5. Coral mining (for example in south and south-east Asia) which involves blasting of reefs and coral being removed, cause immediate destruction but also result in indirect detrimental effects such as sand erosion and sedimentation
6. Sedimentation: Erosion caused by construction, mining, logging, and farming has lead to increased sediment in rivers. The sediment drastically reduces the amount of light reaching coral reefs and destroys them. Further, destruction of mangroves, which check sediments have aggravated the problem.
7. Poorly managed tourism has both direct and indirect negative effects on coral reefs. Snorkelling, diving and boating can cause direct physical damage to reefs. Overexploitation of reef species as food, for aquaria and as curios for tourist markets can threaten the survival of species.
8. Indiscriminate Exploitation of coral reefs for wildlife trade has also emerged as a major threat to coral ecosystems.
9. Massive outbreaks of predatory starfish, invasive species also pose threat to survival of corals
Extent of Coral Bleaching
- According to a study published in the journal Science, the global proportion of coral being hit by bleaching per year has increased from 8% in the 1980s to 31% in 2016.
- From 1980 to 2016, the number of bleaching events was highest in the western Atlantic, including Central America and the Caribbean, which experienced 3 times more events than other regions such as Australasia, the Indian Ocean and the Pacific Ocean.
- Since 1980, 58% of severe bleaching events have been recorded during strong periods of El Nino.
- The last coral bleaching event took place from 2014 to 2017. It had destroyed nearly 12000km of reefs. Global coral bleaching was also recorded in 1998 and 2010.
- In 2016-17, the Great Barrier Reef of Australia suffered extreme coral bleaching which killed around 50% of its corals.
Extent and cause of coral bleaching in India:
- The corals of Andaman and Nicobar Islands:
- These were severely affected by the 2004 Tsunami and have not yet fully recovered. Other reasons for coral bleaching in these islands include unregulated tourism, fishing and marine pollution
- Coral in the Gulf of Kachchh region:
- Siltation and Eutrophication due to developmental activities have been the major cause of bleaching of corals.
- Corals of Lakshadweep islands:
- Periodic dredging for boat passage in the lagoons, amongst others, affects the health of corals in these coral islands.
- Gulf of Mannar reefs
- They are affected due to intense local activities like intensive fishing, illegal harvesting of protected species which affects the ecological balance, pollution from boats, construction along the shores etc.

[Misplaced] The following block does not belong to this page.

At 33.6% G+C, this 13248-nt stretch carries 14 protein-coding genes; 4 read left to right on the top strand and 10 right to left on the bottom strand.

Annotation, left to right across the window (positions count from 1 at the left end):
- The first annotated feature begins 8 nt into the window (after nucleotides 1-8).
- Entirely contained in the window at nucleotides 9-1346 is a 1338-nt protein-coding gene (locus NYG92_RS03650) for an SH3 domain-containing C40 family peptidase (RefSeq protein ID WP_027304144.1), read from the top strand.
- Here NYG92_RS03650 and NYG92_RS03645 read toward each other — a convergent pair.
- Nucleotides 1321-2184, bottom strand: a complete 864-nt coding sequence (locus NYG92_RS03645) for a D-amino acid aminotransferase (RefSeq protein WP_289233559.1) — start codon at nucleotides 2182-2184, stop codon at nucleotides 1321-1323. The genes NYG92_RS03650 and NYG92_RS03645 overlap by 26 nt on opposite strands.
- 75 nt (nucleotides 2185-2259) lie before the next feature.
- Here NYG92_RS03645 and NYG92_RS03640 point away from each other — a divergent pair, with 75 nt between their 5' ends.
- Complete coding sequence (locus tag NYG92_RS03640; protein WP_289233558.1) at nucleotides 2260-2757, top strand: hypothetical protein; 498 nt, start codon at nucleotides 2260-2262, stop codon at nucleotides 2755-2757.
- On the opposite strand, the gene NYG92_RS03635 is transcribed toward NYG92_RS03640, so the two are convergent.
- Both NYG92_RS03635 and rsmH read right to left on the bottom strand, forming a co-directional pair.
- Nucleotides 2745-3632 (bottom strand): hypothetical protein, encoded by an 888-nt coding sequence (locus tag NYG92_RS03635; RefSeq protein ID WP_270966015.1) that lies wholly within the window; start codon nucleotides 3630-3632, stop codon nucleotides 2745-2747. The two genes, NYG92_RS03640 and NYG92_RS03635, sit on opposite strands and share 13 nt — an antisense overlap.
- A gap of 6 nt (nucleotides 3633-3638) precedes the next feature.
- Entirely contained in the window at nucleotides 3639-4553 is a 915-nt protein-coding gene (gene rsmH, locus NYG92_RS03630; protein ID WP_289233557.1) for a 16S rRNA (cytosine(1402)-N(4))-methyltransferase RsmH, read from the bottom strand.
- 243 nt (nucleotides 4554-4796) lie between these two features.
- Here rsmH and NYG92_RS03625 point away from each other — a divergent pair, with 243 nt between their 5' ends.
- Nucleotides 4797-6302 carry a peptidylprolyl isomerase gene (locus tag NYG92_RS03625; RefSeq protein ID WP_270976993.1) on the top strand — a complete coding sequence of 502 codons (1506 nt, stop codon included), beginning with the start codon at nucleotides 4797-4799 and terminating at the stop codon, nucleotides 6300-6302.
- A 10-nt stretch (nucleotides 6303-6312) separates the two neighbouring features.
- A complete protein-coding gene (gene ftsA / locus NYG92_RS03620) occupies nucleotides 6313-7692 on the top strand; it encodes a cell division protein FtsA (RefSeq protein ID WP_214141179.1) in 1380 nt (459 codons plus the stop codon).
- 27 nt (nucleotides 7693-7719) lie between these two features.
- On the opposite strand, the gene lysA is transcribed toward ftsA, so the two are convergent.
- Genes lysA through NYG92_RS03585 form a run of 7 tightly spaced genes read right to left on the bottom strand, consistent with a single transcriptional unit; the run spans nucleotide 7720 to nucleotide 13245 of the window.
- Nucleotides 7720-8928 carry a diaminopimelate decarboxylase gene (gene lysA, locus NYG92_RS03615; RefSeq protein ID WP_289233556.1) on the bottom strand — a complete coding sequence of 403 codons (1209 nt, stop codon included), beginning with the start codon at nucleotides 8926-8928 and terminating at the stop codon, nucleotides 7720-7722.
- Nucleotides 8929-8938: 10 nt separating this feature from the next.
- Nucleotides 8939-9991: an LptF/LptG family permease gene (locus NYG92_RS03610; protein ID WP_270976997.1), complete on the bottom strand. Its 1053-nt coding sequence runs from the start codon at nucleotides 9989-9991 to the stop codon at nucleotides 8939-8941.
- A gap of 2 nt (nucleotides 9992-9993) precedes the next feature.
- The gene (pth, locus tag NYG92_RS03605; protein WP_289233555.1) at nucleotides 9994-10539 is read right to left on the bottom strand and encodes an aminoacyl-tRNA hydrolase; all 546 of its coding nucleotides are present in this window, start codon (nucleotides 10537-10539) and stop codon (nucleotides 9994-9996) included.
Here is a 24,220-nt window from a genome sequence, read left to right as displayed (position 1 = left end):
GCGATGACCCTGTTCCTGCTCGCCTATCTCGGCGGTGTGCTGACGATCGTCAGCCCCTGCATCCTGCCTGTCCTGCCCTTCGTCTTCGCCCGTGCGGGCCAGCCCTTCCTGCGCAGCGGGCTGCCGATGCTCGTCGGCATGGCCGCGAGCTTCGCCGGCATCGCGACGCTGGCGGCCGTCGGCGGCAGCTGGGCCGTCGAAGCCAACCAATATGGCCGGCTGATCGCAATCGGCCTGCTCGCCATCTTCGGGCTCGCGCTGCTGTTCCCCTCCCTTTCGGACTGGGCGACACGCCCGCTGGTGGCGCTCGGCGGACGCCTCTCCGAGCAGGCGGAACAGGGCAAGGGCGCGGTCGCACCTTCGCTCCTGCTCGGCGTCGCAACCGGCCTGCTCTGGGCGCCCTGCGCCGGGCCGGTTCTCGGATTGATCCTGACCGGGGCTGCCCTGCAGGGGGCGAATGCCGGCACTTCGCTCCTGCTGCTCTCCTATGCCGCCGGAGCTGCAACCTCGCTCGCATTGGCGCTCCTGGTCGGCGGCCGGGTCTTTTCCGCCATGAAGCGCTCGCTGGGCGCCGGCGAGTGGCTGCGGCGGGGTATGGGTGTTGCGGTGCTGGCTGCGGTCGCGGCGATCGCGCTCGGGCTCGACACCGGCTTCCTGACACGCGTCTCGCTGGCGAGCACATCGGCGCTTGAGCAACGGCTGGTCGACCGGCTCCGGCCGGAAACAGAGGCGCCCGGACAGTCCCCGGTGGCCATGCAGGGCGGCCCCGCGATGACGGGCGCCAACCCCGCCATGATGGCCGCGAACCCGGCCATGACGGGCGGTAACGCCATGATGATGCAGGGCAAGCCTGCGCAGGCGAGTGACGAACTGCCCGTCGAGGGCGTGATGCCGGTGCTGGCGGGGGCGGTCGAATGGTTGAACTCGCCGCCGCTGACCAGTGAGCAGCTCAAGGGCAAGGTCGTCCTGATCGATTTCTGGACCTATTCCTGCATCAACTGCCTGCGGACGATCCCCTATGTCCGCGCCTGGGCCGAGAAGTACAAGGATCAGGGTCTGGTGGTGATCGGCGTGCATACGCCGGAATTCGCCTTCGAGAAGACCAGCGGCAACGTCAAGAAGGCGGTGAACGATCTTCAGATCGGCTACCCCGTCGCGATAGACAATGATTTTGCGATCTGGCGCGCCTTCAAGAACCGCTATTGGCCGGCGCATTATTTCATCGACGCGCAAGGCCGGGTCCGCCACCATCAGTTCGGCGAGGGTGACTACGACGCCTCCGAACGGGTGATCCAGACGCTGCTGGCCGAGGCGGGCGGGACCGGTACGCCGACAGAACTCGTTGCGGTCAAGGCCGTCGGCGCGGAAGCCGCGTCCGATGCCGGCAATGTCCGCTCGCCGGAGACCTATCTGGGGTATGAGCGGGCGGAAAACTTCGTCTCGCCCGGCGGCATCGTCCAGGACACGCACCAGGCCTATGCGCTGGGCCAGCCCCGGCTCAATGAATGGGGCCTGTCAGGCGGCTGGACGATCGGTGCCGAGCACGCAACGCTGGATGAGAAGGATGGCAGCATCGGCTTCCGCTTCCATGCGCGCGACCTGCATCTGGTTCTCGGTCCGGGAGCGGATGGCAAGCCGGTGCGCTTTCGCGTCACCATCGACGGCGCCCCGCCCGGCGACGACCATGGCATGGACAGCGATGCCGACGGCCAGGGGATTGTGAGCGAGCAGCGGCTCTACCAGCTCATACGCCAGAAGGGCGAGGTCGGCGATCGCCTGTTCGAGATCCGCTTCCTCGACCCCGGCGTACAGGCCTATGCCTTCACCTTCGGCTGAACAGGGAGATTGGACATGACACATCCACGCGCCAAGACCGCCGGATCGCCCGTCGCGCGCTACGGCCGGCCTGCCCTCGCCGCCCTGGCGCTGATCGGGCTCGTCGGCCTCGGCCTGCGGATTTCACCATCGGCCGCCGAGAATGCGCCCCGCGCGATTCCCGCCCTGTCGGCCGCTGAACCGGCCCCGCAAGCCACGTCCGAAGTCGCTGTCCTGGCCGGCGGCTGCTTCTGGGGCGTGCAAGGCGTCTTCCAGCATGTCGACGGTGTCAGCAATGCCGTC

Impact of Coral Bleaching:
Ecological Impacts of bleaching:
- Decline in marine species diversity
- Land masses will be directly exposed to waves leading to a risk of erosion.
- Changes in coral communities affect the species that depend on them
Socioeconomic impacts of bleaching
- Degraded coral reefs are not able to provide the ecosystem services on which local human communities depend.
- Reefs damaged by coral bleaching can quickly lose many of the features that is important for the aesthetic appeal that is fundamental to reef tourism. Thus there is loss of revenue from tourism.
- It can drive large shifts in fish communities. This results into reduced catches for fishers targeting reef fish species, which in turn impacts food supply and associated economic activities.
- Coral reefs are a valuable source of pharmaceutical compounds. Degraded and dead reefs are less likely to serve as a source for important medicinal resources.
- International Coral Reefs Initative (ICRI)
The International Coral Reef Initiative (ICRI) is an informal partnership between Nations and organizations which aims to preserve coral reefs and related ecosystems around the world. The Initiative was founded in 1994 by eight countries: Australia, France, Japan, Jamaica, the Philippines, Sweden, the United Kingdom, and the United States of America. India is a member of ICRI
Main objectives are:
- Encourage the adoption of best practice in sustainable management of coral reefs and associated ecosystems
- Capacity Building
- Raise awareness at all levels on the plight of coral reefs around the world.
The ICRI declared 2018 as the third International Year of the Reef (IYOR).
- Global Coral Reef monitoring network
It is a network under ICRI which works to provide scientific information and communication on the status of coral reef ecosystems to increase conservation and management for coral reefs
- International Coral Reef Action Network (ICRAN)